Returning To Work After A Career Break

Returning to work after a career break

It can be daunting to even consider returning to work after a career break. Many women never imagined themselves taking time off from employment when they were planning their futures. Women of a certain generation were sold the concept that they could have it all. In reality, we all have to juggle competing responsibilities. That might mean we take time out to spend time with our children or to care for elderly relatives. Life can throw up some shocks along the way such as illness, disability or redundancy. Whatever the reason for finding yourself at home rather than in the office, here are some tips for getting back into the employment game.

Returning to work after a career break

I think the first reassurance to put in place is that you are not the first woman to face this situation. Talk to friends and family and stories will emerge of other women working their way back to a wage packet. Look online for support for women returners and use social media to get some valuable peer support on this issue. You are not alone. With my degree in Law, I have found myself recently browsing Lawyer jobs online. We all go through this stuff. Even knowing this can help you build up the confidence to get back to work. Bear in mind that many of the people you will be sending your Curriculum Vitae or application form to may well have experience of returning to work after a career break too.

Value your talents and skills

When you return to work, you might be hit with the dreaded Imposter Syndrome. Take a good look at all the things you have done not only in previous jobs but when volunteering or managing a home too. Write them down and ask others to tell you what you excel at too. Write a Curriculum Vitae or refresh your old one. You can make it look really attractive using tools like Canva’s resume maker. We all have a different set of talents and skills. Celebrate yours and then sell yourself to potential employers.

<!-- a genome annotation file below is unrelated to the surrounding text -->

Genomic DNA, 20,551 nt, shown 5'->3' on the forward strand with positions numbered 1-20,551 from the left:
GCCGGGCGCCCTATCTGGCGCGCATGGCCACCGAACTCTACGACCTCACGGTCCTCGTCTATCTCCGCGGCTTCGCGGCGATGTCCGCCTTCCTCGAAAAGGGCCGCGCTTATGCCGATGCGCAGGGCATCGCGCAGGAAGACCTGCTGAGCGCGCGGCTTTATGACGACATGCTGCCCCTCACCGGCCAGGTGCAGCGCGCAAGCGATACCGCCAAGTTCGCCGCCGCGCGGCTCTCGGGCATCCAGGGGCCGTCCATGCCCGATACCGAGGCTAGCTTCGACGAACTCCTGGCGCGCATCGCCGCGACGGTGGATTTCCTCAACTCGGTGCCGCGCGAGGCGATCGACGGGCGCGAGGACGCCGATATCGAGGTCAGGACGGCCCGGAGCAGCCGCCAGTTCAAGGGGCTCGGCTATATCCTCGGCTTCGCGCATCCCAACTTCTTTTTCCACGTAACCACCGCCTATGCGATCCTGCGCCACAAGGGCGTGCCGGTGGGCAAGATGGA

Consider a change of direction

You may have always had a dream job but never pursued it. Now is a very good time to think about making your ideal work scenario come true. Ask for support from family and friends. Network both on and offline. Check out qualifications and  training courses that can take you where you really want to be. There are special courses out there specifically aimed at women returners.

Preparing for the Hiring Process

The first thing you need to do is make sure that your CV is updated and of a high standard. If you need help achieving this, there are companies (e.g. that can help. Whilst you will have to pay for this, it’s worth every penny if it means your CV stands out and you get the job. You then need to think about the interview process. Brushing up your interview skills may help reduce some of the anxiety you feel after returning to work after a career break. Do some research about the company and position you’re applying for, and list potential questions the hiring manager may ask. Practice answering these questions to gain more confidence when you speak.

Brushing up your interview skills may help reduce some of the anxiety you feel after returning to work after a career break. Do some research about the company and position you’re applying for, and list potential questions the hiring manager may ask. Practice answering these questions to gain more confidence when you speak.

Once a potential employee passes the initial hiring process, they will go through a series of checks, including medical exams and, sometimes, a preemployment drug test. You need to make sure you have a clean bill of health and are free from any substances that may lead to failing drug tests. That said, getting a job is not just about having excellent qualifications but also about having the right state of mind and body to work.

Be realistic